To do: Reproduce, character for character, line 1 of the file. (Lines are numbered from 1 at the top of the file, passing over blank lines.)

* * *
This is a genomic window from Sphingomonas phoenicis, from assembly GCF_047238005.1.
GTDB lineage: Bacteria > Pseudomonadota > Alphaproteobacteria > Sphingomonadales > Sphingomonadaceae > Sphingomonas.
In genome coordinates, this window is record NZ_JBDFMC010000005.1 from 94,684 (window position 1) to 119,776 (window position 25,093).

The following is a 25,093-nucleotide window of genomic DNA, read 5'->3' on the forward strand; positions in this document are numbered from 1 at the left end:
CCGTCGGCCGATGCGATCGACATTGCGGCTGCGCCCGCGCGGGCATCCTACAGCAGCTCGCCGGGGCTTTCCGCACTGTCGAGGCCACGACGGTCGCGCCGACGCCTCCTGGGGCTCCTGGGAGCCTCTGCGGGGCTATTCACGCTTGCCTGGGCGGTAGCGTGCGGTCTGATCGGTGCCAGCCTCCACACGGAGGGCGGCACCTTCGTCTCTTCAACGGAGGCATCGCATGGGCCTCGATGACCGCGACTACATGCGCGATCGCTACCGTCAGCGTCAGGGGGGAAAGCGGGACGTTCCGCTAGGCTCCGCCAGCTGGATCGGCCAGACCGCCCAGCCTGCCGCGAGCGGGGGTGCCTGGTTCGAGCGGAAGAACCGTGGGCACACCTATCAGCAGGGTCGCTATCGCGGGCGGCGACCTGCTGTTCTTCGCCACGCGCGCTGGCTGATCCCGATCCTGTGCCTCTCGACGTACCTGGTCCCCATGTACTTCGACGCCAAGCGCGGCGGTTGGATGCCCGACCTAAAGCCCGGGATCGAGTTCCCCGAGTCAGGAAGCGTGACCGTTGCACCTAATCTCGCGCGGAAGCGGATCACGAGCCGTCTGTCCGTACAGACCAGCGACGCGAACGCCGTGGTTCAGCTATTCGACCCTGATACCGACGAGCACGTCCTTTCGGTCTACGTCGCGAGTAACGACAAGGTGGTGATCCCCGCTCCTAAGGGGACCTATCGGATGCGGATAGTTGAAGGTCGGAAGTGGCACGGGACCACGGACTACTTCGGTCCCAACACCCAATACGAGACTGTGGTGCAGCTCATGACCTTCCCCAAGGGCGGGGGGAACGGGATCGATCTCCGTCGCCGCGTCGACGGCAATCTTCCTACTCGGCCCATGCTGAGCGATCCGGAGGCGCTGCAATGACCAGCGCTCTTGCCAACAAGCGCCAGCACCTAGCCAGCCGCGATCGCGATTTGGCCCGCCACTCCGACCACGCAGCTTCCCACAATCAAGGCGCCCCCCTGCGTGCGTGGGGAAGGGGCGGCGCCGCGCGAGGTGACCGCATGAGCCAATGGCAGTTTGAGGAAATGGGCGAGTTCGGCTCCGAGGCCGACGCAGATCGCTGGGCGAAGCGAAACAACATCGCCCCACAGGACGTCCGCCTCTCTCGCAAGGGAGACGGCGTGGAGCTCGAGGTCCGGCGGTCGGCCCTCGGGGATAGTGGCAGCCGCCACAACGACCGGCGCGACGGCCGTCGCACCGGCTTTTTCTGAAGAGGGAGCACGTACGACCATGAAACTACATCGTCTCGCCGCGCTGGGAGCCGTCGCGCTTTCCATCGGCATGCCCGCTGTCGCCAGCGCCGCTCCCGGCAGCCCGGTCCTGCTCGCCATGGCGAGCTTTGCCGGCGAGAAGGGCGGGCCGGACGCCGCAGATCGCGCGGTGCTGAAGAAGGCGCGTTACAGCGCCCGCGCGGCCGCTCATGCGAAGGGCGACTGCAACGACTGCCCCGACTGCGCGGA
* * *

This is a genomic window from Sphingomonas phoenicis, from assembly GCF_047238005.1.